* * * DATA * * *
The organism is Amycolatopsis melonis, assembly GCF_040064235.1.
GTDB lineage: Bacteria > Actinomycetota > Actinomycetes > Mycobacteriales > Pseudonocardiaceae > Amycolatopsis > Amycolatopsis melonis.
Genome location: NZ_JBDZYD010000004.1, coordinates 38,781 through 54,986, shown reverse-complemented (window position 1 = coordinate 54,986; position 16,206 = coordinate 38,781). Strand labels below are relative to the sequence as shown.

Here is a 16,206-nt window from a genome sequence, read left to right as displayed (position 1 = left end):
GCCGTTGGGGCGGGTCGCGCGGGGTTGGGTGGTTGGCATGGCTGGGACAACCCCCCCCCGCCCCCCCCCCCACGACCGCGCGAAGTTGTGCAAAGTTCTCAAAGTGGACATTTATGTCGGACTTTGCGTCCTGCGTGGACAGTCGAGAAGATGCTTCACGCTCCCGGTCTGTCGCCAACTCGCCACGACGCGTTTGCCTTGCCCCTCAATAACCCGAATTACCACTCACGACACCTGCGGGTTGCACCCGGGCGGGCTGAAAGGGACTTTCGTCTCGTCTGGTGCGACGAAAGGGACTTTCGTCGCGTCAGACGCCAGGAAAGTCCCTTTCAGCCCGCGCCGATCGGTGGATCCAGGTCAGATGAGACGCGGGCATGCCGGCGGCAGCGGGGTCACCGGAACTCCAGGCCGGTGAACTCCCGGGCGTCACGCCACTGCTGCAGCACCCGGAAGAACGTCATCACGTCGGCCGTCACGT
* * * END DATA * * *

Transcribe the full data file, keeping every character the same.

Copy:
The organism is Amycolatopsis melonis, assembly GCF_040064235.1.
GTDB lineage: Bacteria > Actinomycetota > Actinomycetes > Mycobacteriales > Pseudonocardiaceae > Amycolatopsis > Amycolatopsis melonis.
Genome location: NZ_JBDZYD010000004.1, coordinates 38,781 through 54,986, shown reverse-complemented (window position 1 = coordinate 54,986; position 16,206 = coordinate 38,781). Strand labels below are relative to the sequence as shown.

Here is a 16,206-nt window from a genome sequence, read left to right as displayed (position 1 = left end):
GCCGTTGGGGCGGGTCGCGCGGGGTTGGGTGGTTGGCATGGCTGGGACAACCCCCCCCCGCCCCCCCCCCCACGACCGCGCGAAGTTGTGCAAAGTTCTCAAAGTGGACATTTATGTCGGACTTTGCGTCCTGCGTGGACAGTCGAGAAGATGCTTCACGCTCCCGGTCTGTCGCCAACTCGCCACGACGCGTTTGCCTTGCCCCTCAATAACCCGAATTACCACTCACGACACCTGCGGGTTGCACCCGGGCGGGCTGAAAGGGACTTTCGTCTCGTCTGGTGCGACGAAAGGGACTTTCGTCGCGTCAGACGCCAGGAAAGTCCCTTTCAGCCCGCGCCGATCGGTGGATCCAGGTCAGATGAGACGCGGGCATGCCGGCGGCAGCGGGGTCACCGGAACTCCAGGCCGGTGAACTCCCGGGCGTCACGCCACTGCTGCAGCACCCGGAAGAACGTCATCACGTCGGCCGTCACGT